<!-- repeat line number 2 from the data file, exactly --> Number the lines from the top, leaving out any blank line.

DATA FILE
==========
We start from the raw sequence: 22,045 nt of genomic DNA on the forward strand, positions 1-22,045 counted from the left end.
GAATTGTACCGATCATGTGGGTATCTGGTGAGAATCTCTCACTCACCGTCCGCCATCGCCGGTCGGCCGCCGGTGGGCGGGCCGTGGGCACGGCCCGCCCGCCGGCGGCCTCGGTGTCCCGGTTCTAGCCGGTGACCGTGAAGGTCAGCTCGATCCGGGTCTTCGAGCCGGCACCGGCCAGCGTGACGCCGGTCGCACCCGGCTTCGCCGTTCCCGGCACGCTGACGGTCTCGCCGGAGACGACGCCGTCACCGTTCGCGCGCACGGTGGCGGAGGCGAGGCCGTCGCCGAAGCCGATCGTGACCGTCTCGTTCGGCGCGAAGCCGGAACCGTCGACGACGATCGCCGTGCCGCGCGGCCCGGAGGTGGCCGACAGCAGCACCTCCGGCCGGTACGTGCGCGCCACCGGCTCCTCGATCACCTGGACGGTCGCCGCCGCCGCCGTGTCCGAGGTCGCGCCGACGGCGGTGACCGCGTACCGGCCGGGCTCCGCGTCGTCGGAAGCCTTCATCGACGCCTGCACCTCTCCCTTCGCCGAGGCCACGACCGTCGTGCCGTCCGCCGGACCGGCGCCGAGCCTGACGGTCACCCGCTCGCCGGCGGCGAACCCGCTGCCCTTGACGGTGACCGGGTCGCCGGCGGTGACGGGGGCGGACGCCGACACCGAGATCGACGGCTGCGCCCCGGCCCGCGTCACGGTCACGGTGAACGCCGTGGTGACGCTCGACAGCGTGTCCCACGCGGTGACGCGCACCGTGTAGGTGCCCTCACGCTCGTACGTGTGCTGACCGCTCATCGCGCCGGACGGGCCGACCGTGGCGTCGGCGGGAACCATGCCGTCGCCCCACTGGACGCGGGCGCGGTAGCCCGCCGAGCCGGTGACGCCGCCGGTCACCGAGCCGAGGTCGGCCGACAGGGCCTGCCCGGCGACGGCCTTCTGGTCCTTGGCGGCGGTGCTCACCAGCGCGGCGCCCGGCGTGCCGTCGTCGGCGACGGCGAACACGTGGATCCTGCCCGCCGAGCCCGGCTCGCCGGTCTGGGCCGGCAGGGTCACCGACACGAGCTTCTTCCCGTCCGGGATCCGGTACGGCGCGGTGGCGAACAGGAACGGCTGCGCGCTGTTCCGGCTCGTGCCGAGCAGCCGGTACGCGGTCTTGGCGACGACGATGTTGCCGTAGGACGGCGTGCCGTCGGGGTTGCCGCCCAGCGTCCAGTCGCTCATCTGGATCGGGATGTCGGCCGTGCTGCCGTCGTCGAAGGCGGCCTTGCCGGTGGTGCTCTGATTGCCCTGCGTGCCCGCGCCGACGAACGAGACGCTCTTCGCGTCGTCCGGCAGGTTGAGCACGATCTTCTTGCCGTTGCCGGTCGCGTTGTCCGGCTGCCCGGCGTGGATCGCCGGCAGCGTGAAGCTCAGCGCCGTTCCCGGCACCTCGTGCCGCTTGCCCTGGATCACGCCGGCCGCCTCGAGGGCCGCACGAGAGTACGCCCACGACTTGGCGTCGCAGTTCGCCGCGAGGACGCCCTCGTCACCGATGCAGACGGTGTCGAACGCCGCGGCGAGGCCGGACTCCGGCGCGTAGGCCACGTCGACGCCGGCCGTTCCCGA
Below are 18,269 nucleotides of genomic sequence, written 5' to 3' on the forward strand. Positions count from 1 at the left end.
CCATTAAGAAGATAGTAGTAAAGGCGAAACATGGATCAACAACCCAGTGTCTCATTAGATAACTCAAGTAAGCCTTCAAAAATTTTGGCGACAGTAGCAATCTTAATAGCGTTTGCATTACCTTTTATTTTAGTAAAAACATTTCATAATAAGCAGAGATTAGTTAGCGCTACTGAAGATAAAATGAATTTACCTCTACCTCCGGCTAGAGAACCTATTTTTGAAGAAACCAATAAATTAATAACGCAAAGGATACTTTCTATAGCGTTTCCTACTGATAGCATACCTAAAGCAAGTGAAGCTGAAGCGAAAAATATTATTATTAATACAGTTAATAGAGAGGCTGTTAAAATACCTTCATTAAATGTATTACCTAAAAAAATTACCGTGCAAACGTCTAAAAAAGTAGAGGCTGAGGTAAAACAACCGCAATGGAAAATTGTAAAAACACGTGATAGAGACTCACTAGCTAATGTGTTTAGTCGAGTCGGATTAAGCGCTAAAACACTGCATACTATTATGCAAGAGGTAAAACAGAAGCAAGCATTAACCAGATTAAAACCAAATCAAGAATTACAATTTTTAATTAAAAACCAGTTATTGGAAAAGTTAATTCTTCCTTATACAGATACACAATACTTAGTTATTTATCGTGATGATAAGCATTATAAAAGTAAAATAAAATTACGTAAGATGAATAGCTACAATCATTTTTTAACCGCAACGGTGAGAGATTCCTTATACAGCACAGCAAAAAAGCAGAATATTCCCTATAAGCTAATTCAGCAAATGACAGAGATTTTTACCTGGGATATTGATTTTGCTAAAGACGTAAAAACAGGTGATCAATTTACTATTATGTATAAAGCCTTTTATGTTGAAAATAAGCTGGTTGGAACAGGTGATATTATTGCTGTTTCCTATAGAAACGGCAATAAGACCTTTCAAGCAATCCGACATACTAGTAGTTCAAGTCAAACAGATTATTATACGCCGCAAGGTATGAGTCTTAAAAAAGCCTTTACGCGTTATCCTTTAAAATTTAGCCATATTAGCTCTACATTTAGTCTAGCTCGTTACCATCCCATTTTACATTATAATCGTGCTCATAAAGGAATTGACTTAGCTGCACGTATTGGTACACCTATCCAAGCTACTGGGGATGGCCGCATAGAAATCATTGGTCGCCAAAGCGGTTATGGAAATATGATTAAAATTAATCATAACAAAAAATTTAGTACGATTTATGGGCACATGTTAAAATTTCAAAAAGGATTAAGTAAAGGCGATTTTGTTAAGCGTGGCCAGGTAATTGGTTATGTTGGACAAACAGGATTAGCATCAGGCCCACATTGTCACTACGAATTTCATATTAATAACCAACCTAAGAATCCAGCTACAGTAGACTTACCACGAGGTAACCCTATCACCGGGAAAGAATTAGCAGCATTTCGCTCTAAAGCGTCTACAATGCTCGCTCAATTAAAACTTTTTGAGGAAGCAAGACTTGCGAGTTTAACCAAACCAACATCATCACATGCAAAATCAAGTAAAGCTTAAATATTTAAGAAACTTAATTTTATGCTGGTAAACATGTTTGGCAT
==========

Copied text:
GAATTGTACCGATCATGTGGGTATCTGGTGAGAATCTCTCACTCACCGTCCGCCATCGCCGGTCGGCCGCCGGTGGGCGGGCCGTGGGCACGGCCCGCCCGCCGGCGGCCTCGGTGTCCCGGTTCTAGCCGGTGACCGTGAAGGTCAGCTCGATCCGGGTCTTCGAGCCGGCACCGGCCAGCGTGACGCCGGTCGCACCCGGCTTCGCCGTTCCCGGCACGCTGACGGTCTCGCCGGAGACGACGCCGTCACCGTTCGCGCGCACGGTGGCGGAGGCGAGGCCGTCGCCGAAGCCGATCGTGACCGTCTCGTTCGGCGCGAAGCCGGAACCGTCGACGACGATCGCCGTGCCGCGCGGCCCGGAGGTGGCCGACAGCAGCACCTCCGGCCGGTACGTGCGCGCCACCGGCTCCTCGATCACCTGGACGGTCGCCGCCGCCGCCGTGTCCGAGGTCGCGCCGACGGCGGTGACCGCGTACCGGCCGGGCTCCGCGTCGTCGGAAGCCTTCATCGACGCCTGCACCTCTCCCTTCGCCGAGGCCACGACCGTCGTGCCGTCCGCCGGACCGGCGCCGAGCCTGACGGTCACCCGCTCGCCGGCGGCGAACCCGCTGCCCTTGACGGTGACCGGGTCGCCGGCGGTGACGGGGGCGGACGCCGACACCGAGATCGACGGCTGCGCCCCGGCCCGCGTCACGGTCACGGTGAACGCCGTGGTGACGCTCGACAGCGTGTCCCACGCGGTGACGCGCACCGTGTAGGTGCCCTCACGCTCGTACGTGTGCTGACCGCTCATCGCGCCGGACGGGCCGACCGTGGCGTCGGCGGGAACCATGCCGTCGCCCCACTGGACGCGGGCGCGGTAGCCCGCCGAGCCGGTGACGCCGCCGGTCACCGAGCCGAGGTCGGCCGACAGGGCCTGCCCGGCGACGGCCTTCTGGTCCTTGGCGGCGGTGCTCACCAGCGCGGCGCCCGGCGTGCCGTCGTCGGCGACGGCGAACACGTGGATCCTGCCCGCCGAGCCCGGCTCGCCGGTCTGGGCCGGCAGGGTCACCGACACGAGCTTCTTCCCGTCCGGGATCCGGTACGGCGCGGTGGCGAACAGGAACGGCTGCGCGCTGTTCCGGCTCGTGCCGAGCAGCCGGTACGCGGTCTTGGCGACGACGATGTTGCCGTAGGACGGCGTGCCGTCGGGGTTGCCGCCCAGCGTCCAGTCGCTCATCTGGATCGGGATGTCGGCCGTGCTGCCGTCGTCGAAGGCGGCCTTGCCGGTGGTGCTCTGATTGCCCTGCGTGCCCGCGCCGACGAACGAGACGCTCTTCGCGTCGTCCGGCAGGTTGAGCACGATCTTCTTGCCGTTGCCGGTCGCGTTGTCCGGCTGCCCGGCGTGGATCGCCGGCAGCGTGAAGCTCAGCGCCGTTCCCGGCACCTCGTGCCGCTTGCCCTGGATCACGCCGGCCGCCTCGAGGGCCGCACGAGAGTACGCCCACGACTTGGCGTCGCAGTTCGCCGCGAGGACGCCCTCGTCACCGATGCAGACGGTGTCGAACGCCGCGGCGAGGCCGGACTCCGGCGCGTAGGCCACGTCGACGCCGGCCGTTCCCGA